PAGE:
• Movies and TV show episodes may be borrowed for 72 hours.  Our patrons under the age of 18 may borrow movies rated G through PG-13. 
    • Ebooks, audiobooks, graphic novels, and comic books may be borrowed for 21 days.
    • Music (the full album) may be borrowed for 7 days.  Due to record label restrictions, hoopla allows individuals to borrow the same album only twice in a 30-day period.
    Hoopla requires a hoopla account you will set up with your ACPL card number, PIN, and an email address.  Login will be with your created hoopla account (email and password) at https://www.hoopladigital.com/ .
     
     mango
     

    Want to learn a new language?  Check out Mango -- with 60+ languages to choose from, there are plenty of options!  Each lesson combines real life situations and audio from native speakers.  The lessons are presented with an appreciation for cultural nuance and real-world application by focusing on the four key elements of language learning: vocabulary, pronunciation, grammar and culture.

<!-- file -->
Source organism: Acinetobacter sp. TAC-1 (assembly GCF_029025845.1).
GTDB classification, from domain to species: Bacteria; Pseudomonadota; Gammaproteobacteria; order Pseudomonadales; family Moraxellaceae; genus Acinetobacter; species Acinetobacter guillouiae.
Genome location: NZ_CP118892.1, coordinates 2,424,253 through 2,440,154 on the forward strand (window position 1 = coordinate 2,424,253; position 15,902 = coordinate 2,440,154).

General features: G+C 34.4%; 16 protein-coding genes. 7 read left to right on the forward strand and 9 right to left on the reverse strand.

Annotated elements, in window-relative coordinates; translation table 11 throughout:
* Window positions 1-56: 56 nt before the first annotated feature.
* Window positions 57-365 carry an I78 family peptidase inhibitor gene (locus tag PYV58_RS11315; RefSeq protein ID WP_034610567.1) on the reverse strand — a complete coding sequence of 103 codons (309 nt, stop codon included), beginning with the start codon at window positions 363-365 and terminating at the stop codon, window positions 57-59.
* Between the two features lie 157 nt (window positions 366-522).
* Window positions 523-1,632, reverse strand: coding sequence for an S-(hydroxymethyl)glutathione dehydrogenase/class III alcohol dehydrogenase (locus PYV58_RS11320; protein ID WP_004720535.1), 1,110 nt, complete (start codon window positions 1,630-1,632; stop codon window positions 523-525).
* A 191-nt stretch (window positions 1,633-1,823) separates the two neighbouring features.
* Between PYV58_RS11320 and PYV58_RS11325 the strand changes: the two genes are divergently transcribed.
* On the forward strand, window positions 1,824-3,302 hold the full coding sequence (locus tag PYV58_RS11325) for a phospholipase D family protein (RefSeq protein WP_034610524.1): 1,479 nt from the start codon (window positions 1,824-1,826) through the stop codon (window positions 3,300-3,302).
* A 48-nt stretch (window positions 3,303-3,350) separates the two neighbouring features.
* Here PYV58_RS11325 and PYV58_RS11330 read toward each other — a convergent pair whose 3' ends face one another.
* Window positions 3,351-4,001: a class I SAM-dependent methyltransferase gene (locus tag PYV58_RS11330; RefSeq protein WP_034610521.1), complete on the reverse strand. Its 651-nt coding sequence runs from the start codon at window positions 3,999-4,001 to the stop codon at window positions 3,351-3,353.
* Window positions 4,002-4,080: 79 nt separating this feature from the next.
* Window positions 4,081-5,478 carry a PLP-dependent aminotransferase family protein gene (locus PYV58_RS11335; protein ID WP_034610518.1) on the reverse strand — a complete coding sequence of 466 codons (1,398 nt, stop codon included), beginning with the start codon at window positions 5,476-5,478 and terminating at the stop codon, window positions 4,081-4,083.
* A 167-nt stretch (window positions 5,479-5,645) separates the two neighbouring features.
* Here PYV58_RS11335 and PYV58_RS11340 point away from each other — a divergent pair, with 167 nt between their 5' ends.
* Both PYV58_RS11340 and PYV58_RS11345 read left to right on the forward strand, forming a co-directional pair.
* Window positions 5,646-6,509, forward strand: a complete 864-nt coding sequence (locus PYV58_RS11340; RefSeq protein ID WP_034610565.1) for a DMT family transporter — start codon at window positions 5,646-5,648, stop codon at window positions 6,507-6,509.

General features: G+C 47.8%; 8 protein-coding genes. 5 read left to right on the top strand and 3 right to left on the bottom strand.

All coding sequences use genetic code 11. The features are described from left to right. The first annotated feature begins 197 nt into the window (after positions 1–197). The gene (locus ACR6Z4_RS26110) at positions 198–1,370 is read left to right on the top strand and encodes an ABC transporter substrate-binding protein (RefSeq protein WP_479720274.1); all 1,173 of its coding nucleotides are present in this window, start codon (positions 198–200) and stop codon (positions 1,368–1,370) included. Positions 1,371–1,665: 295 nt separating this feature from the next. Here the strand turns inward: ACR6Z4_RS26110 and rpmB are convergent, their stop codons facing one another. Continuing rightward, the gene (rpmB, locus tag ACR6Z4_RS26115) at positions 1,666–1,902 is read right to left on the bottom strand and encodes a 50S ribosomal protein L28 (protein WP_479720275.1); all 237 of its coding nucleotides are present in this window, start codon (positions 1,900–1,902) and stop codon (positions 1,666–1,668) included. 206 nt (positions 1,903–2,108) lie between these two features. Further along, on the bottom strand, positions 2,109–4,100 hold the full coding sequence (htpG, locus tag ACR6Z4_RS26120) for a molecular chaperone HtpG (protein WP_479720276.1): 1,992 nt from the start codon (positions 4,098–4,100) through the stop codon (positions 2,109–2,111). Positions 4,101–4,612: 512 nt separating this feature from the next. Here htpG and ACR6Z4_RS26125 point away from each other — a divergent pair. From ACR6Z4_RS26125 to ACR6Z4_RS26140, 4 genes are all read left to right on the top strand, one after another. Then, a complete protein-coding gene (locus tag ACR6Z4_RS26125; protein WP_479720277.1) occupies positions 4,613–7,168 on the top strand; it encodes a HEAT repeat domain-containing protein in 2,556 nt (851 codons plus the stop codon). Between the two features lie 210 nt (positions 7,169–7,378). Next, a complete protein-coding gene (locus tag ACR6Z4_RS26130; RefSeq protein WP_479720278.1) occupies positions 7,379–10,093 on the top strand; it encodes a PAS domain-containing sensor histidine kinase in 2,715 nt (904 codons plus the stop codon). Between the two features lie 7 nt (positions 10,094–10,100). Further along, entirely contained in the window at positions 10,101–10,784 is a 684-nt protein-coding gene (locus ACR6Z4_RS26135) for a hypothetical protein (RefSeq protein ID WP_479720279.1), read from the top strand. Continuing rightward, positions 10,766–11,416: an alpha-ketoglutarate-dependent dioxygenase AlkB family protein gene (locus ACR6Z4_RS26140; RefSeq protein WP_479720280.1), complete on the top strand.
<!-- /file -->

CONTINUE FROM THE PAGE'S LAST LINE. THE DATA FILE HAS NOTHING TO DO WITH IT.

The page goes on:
Look for Mango under RESEARCH on the ACPL website.  Mango also has a free app.  You can use the service as a guest, but, if you'd like to track your progress, you'll want to set up a free Mango account. 

     
     overdrive
    Did you receive an ereader over the holidays?  Check out Overdrive!  ACPL's subscription to Overdrive offers a variety of ebooks and downloadable audiobooks.  You can read or listen online with most titles and devices.  However, some titles and devices may require the OverDrive app or other software to work.  You can find help for your particular situation/device/setup here.   Checkout limit is 10; holds limit is 5.   Loan period is 21 days by default.





    Becky CBecky likes to read … A LOT. When she’s not reading, she likes to pretend that she can garden. Her thumb has no hint of green whatsoever but luckily her plants are forgiving. Her favorite books are The Shannara series by Terry Brooks.